Jordan Tigani – founding engineer on Google BigQuery, Google’s fully managed data analytics platform – was working as chief product officer at SingleStore, where most of the database workloads were small (less than 10 GB in size) and low-bandwidth. As vendors are building for massive data sets, Tigani sees the term “big data” becoming a misnomer thanks to recent advances in hardware.
At the same time, Tigani met with Hans Muehleison, co-creator of the lightweight database platform DuckDB, to toss ideas back and forth for a paid service. Looking to launch a product for developers with light database requirements, Tigani – with Mühleizen’s blessing – began building a cloud service based on DuckDB. The service is named MotherDuck, an independent startup from the original DuckDB that focuses on promoting open source DuckDB packages.
“Users want easy and quick answers to their questions — they don’t want to wait in the cloud,” Tigani told TechCrunch in an email. “The reality is that a modern laptop is faster than a modern database. Cloud data providers are focused on the performance of 100TB queries, which is not only irrelevant for the majority of users, but also detracts from the provider’s ability to deliver a great user experience.
It’s a classic playbook – take an open source tool and build a service on top of it. But while it may not be original, Tigani’s plan has already paid dividends. MotherDuck announced today that it has raised $47.5 million in a seed and Series A round.
Red Point led the seed while Andreessen Horowitz (a16z) led the Series A – other investors include Madrona, Amplify Partners and Altimeter. Tigani didn’t plan to develop the Series A until shortly after MotherDuck was seeded, but at the urging of LPS – and the opportunity to work with the a16z.
“Through this funding, MotherDuck has been able to build their world-class engineering team and add go-to-market functionality to deliver a cloud analytics platform for organizations looking to use DuckDB as it evolves,” said Tigani. “At the same time, it allows DuckDB to remain a vehicle for academic research.
Tigani says it’s Mother Duck’s service-powered. DuckDB, which HackerNoon once described as the “mutant offspring of SQLite and Redshift”—allows professionals to start answering queries from data faster than most tools. It uses local computing resources in collaboration with the cloud, driving Data analysis and other data-heavy workloads.
That’s in contrast to traditional data warehousing systems that only provide reporting and tools for enterprise-scale analytics.
As Madrona’s John Turo explains in an upcoming blog post ( TechCrunch has a sneak peak ), MotherDuck uses a “hybrid performance” method to query a data set distributed across multiple locations. Some data may be on a developers laptop, some in a cloud instance and the rest in a separate cloud, but MotherDuck makes a dev query a combination of these sources. “The platform intelligently decides where to work on each bit of data to reduce computing and data transfer costs,” Turo wrote.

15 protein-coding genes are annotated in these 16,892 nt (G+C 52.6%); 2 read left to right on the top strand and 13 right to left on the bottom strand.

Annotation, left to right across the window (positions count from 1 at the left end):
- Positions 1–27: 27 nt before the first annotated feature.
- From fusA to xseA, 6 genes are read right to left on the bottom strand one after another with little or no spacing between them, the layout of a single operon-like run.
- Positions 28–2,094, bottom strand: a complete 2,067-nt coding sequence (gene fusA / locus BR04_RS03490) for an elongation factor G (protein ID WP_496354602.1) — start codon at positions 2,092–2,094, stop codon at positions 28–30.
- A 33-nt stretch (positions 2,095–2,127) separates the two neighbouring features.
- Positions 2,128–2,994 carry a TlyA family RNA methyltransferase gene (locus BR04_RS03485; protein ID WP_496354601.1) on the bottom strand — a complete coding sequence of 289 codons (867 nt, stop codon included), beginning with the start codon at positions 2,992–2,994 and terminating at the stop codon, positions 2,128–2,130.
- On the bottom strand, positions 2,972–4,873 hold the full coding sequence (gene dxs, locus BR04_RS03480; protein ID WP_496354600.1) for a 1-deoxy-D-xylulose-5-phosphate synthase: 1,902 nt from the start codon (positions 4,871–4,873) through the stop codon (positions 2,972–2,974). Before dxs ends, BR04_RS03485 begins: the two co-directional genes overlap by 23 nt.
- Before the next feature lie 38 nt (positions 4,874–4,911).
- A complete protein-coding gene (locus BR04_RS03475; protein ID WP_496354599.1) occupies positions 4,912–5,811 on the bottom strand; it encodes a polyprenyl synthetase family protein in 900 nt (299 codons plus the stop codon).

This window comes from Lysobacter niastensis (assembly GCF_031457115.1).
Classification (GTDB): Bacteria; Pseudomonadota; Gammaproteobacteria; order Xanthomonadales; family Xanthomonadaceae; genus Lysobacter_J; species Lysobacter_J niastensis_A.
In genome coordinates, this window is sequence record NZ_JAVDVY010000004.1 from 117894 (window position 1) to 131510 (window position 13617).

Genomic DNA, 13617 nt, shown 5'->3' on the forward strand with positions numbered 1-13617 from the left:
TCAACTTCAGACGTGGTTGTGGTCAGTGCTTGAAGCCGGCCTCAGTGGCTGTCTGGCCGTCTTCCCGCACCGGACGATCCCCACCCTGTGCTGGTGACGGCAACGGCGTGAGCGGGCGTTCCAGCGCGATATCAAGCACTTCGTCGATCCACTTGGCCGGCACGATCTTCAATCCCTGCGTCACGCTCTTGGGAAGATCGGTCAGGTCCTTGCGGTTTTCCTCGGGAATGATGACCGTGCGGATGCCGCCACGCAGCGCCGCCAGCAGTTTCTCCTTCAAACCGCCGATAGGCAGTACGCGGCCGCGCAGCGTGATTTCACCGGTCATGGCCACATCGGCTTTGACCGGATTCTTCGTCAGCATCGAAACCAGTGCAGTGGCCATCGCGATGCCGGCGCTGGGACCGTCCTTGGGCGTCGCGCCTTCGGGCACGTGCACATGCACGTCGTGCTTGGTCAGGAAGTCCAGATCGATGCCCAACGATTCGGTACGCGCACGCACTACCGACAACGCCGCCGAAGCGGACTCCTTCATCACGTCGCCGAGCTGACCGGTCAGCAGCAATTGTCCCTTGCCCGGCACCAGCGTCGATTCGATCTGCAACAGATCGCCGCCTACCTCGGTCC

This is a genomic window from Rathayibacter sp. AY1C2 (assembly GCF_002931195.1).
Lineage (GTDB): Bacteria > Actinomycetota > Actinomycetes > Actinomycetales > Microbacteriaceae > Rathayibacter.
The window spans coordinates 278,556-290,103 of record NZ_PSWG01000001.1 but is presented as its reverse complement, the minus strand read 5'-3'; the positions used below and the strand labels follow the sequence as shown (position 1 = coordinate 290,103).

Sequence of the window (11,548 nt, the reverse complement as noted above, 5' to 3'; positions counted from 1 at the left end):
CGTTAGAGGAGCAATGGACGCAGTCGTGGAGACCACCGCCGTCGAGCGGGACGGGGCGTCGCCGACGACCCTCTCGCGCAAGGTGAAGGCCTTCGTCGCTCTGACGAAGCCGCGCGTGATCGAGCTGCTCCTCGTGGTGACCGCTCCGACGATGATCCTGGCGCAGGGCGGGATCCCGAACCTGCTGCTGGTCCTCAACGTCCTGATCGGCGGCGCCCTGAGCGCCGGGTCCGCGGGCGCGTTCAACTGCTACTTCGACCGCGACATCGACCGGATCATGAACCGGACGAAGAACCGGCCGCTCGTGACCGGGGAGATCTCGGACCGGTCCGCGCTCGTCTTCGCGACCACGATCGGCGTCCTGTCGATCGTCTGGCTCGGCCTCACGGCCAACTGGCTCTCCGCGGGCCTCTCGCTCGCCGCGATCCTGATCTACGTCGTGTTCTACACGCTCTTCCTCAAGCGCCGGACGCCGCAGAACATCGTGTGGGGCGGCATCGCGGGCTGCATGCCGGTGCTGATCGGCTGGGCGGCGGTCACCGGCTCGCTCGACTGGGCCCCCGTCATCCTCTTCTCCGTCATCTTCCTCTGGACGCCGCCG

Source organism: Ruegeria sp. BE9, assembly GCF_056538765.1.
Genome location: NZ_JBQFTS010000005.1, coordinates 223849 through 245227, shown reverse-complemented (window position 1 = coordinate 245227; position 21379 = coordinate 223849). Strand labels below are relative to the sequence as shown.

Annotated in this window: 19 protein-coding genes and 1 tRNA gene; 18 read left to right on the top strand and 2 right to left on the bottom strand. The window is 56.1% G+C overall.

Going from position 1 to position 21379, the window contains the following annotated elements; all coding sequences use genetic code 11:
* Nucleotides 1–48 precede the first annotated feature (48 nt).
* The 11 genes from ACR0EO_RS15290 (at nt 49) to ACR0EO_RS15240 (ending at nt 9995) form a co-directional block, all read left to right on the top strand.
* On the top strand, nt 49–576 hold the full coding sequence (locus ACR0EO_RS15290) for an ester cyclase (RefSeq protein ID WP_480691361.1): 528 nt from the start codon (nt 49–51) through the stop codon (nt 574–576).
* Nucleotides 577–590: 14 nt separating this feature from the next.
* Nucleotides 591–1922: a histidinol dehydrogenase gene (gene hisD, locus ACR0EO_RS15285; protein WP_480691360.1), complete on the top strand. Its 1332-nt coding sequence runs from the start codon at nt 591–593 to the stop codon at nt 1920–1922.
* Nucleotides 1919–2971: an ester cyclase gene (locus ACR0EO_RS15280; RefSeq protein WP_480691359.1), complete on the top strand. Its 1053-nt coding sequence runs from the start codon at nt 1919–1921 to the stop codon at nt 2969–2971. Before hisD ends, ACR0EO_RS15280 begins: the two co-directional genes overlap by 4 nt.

The concept of data warehousing has been around since the 80s, but has become popular in recent years as companies shift their workloads to the cloud. There are startups like Firebolt and Hydra, which aim to be cloud data storage of choice for large companies. Another player in the data warehousing space, Panapli, has taken a different approach by developing tools that make it easy for businesses to analyze their data with standard database queries.
While Tigani sees MotherDuck as a competitor in the data analytics market with data warehousing providers, positioning the platform as a technologically advanced option.
“DuckDB’s high efficiency allows MotherDuck to be cost-competitive, as well as more performant for most data workloads,” asserts Tigani. “Advances in CPU, memory, disk performance, and networking are making existing architectures obsolete. Because of these developments, large distributed analysis sets are no longer necessary. A single-node DuckDB can often be much faster, cheaper, and simpler than these distributed systems.
The DuckDB team is involved in degrees with MotherDuck, which in turn is a member of the DuckDB Foundation, a non-profit organization that owns most of the DuckDB IP. DuckDB’s own commercial arm, DuckDB Labs, is a shareholder of the company and has contributed code to the cloud platform. Tigani assured me that DuckDB is freely available under a licensed MIT license, and that the original DuckDB team will build, maintain, and promote the DuckDB code base going forward.
Pushed by the new capital, Mother Duck plans to expand its small workforce from 13 people to 18 by the end of the year. When asked, he declined to answer questions about the startup’s customer base or revenue, saying it was too early.